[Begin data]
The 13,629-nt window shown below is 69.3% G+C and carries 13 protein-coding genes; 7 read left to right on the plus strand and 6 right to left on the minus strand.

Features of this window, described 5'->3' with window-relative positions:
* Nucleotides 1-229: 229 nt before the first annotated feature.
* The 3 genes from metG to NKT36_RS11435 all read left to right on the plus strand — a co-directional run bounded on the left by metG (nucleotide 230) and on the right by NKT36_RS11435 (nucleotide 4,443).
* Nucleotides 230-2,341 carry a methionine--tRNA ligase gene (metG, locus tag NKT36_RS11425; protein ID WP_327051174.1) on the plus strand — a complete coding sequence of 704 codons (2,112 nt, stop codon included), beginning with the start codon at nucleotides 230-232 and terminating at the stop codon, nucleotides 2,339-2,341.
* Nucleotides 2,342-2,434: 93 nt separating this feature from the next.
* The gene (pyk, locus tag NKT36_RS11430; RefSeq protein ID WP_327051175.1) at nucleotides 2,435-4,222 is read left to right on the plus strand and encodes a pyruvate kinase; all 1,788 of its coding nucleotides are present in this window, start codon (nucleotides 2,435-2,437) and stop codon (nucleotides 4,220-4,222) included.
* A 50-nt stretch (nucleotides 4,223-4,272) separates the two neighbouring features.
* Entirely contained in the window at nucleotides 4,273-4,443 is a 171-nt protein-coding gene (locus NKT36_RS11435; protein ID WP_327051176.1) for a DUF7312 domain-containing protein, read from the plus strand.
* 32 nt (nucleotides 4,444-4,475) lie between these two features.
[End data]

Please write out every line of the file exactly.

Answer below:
The 13,629-nt window shown below is 69.3% G+C and carries 13 protein-coding genes; 7 read left to right on the plus strand and 6 right to left on the minus strand.

Features of this window, described 5'->3' with window-relative positions:
* Nucleotides 1-229: 229 nt before the first annotated feature.
* The 3 genes from metG to NKT36_RS11435 all read left to right on the plus strand — a co-directional run bounded on the left by metG (nucleotide 230) and on the right by NKT36_RS11435 (nucleotide 4,443).
* Nucleotides 230-2,341 carry a methionine--tRNA ligase gene (metG, locus tag NKT36_RS11425; protein ID WP_327051174.1) on the plus strand — a complete coding sequence of 704 codons (2,112 nt, stop codon included), beginning with the start codon at nucleotides 230-232 and terminating at the stop codon, nucleotides 2,339-2,341.
* Nucleotides 2,342-2,434: 93 nt separating this feature from the next.
* The gene (pyk, locus tag NKT36_RS11430; RefSeq protein ID WP_327051175.1) at nucleotides 2,435-4,222 is read left to right on the plus strand and encodes a pyruvate kinase; all 1,788 of its coding nucleotides are present in this window, start codon (nucleotides 2,435-2,437) and stop codon (nucleotides 4,220-4,222) included.
* A 50-nt stretch (nucleotides 4,223-4,272) separates the two neighbouring features.
* Entirely contained in the window at nucleotides 4,273-4,443 is a 171-nt protein-coding gene (locus NKT36_RS11435; protein ID WP_327051176.1) for a DUF7312 domain-containing protein, read from the plus strand.
* 32 nt (nucleotides 4,444-4,475) lie between these two features.